What would you have done if you had lived in England in Bar Sinister’s day? Would you have sent your bitch to him? To one of his brothers? I suspect I would have taken the same path as did D Montague Johnstone and Meg Williams at Romany; I would have used his brothers, but not Bar Sinister himself. And I might have been right, but not for the right reason. Bar Sinister was withdrawn from stud after only three and a half years because he had, in the words of his owner, “a bad heart”. Most likely he suffered from an inherited heart condition. But that was at a time when we thought little about heart problems and their heritability.
If we removed from the breeding pool all Bullies that either suffered from a heritable condition or had produced a puppy that suffer from one, we wouldn’t have many Bullies left to use. Be aware that all Bullies, all canines and equally all humans carry a number of “bad” genes. Genetic counsellors inform us that we need a gene pool big enough to maintain a healthy breed. With too few Bullies, we would simply concentrate the bad genes that those few remaining animals carried, thereby creating a new set of problems. Consider the challenges faced by breeders of Miniature Bull Terriers. Blindness due to lens luxation, an inherited disease, is widespread among Minis. And to make matters worse the disease sometimes does not manifest itself till middle age. If all Minis, that either suffered from lens luxation later in life or produced a puppy that eventually went blind, were removed from the gene pool, there probably wouldn’t be many Minis, if any, left to breed from. Oh how desperately Mini breeders need a DNA-based test for lens luxation! (And, of course, research is being carried out to identify the gene(s) that cause lens luxation)
What I have been arguing in the last few paragraphs is that simply eliminating lots and lots of dogs from those available for breeding is not a solution to our problems. We need to be more judicious (thoughtful). We need to use common sense in our breeding programs. In America we have some Bullies that have serious compulsive behaviours – tail chasing and the like. Genetic research into these behaviours is currently being funded. What frustrates me here is that we only have this problem because a few breeders used dogs with mild signs of tail chasing and eventually the problem reached serious levels. Common sense should have dictated that such dogs be eliminated from breeding programs. Equally we have no reason at all to use dogs that are deaf or unilaterally deaf. The latter are deaf in one ear and – to the best of our current knowledge – unilaterals have the same underlying genetic defect as bilaterally deaf dogs.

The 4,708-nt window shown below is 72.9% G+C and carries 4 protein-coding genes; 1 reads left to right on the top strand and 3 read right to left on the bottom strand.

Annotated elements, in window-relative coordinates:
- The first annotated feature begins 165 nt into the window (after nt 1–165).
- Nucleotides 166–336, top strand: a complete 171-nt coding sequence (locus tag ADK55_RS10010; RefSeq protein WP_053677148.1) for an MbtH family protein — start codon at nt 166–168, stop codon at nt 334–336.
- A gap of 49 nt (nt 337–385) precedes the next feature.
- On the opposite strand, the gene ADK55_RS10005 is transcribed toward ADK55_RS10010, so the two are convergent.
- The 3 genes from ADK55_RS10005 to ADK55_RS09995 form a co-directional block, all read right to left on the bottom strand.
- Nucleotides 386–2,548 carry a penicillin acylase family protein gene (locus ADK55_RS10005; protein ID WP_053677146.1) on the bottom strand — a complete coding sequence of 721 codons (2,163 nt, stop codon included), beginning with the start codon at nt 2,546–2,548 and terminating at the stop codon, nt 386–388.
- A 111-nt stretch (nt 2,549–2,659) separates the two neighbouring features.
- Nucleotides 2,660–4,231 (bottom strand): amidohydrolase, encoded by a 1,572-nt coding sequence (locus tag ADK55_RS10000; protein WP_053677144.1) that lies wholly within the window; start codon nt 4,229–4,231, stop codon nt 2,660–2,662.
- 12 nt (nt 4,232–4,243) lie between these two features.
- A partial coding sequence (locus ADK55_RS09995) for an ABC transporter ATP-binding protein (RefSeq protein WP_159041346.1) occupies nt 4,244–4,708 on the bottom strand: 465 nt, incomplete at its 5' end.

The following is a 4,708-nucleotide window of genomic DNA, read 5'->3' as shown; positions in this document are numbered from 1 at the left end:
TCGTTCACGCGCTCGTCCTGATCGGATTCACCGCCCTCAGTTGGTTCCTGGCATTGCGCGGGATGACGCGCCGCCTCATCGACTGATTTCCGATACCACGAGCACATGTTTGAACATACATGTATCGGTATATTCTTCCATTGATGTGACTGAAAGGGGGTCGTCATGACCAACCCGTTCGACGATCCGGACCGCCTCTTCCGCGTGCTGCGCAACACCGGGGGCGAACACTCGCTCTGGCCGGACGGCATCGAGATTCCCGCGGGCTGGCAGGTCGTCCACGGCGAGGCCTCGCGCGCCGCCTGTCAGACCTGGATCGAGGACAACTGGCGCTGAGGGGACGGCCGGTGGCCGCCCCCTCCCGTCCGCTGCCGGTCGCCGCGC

Ideally we should not breed from any dogs knowing it has an inherited problem. But at any one time we tend to have one or more health disorders that are so widespread in Bullies that we have to take a pragmatic approach to reducing the incidence. Kidney disease was such a problem in the late 1970s and early 1980s after the extensive use Souperlative Jackadandy of Ormandy. We eliminated many of Jackadandy’s get from the breeding pool – and of course many died prematurely – but we used his remaining get judiciously, progressively reducing the incidence of kidney disorders such that it is no longer common, certainly among the Bully lines with which I am familiar.
Today heart diseases, in particular mitral valve dysplasia and sub-aortic stenosis, are a major concern. Ten or fifteen years ago few of us had to worry about heart defects; now it is difficult to find a family line that is demonstrably free from them. Awareness came too slowly; too few breeders tested their dogs for heart murmurs; while others irresponsibly knew about but chose to ignore problems with their dogs. The result – heart problems are now widespread. Many sires that test clear of heart problems into old age still produce quite a few pups that are afflicted. Heart murmurs are graded, according to the OFA test protocol, from “1” to “6”, where one is a very soft murmur and six is loud even when the stethoscope is lifted from the dog. So this isn’t black and white like deafness, heart defects are a matter of degree. A grade one murmur may never get worse and have no impact on the dog’s activity or its lifespan. On the other hand higher grades indicate serious heart defects with resultant infirmity and shortened lifespan.
Here again we have far too many Bullies with low grade heart murmurs, or that have proven to be carriers, or have close relatives with problems, to throw them all out of our breeding programs. How many family lines with no incidence or history of heart defects are you aware of? So again we must approach reducing the incidence of heart problems by using the best information available to us and by making judicious selections in our breeding programs.
If you find some of these thoughts depressing, take heart. Working honestly and openly together we can move forward and continue to improve the health of our dogs. Back in 1979 I mated a bitch to Jackadandy, not knowing about the serious kidney problems he passed on to so many of his get. After losing a young bitch to kidney failure, I went to work to research and understand the problem I was facing. With the help of urine tests (protein/creatinine ratios) I was able to overcome the problem and have not had another kidney problem in the Bullies I have bred since then. During 35 years of breeding Bullies I have always focused on the character and temperament of my dogs, going out of my way to exhaustively check these characteristics (1) in any family lines I have chosen to introduce into my breeding program. And I believe, in all honesty, that I have been highly successful in this regard – witness the intelligence and personality of my Bullies. Working together we can achieve whatever we set out to do.
Please be aware that these notes are my own personal views, not those of any club or organization to which I belong. No doubt some readers will disagree with some of what I have written. But hopefully these notes will provide food for thought and generate discussion about the health of out Bullies.
I wish Bull Terrier fanciers in Sweden every success in breeding happy, healthy dogs.
Footnote (1): These characteristics, good and bad, result from both inherited and environmental factors – often referred to as nature and nurture. Obviously we ourselves control the way our dogs are raised and socialized. But it equally important to select dogs of the best possible character and temperament as these are highly heritable traits.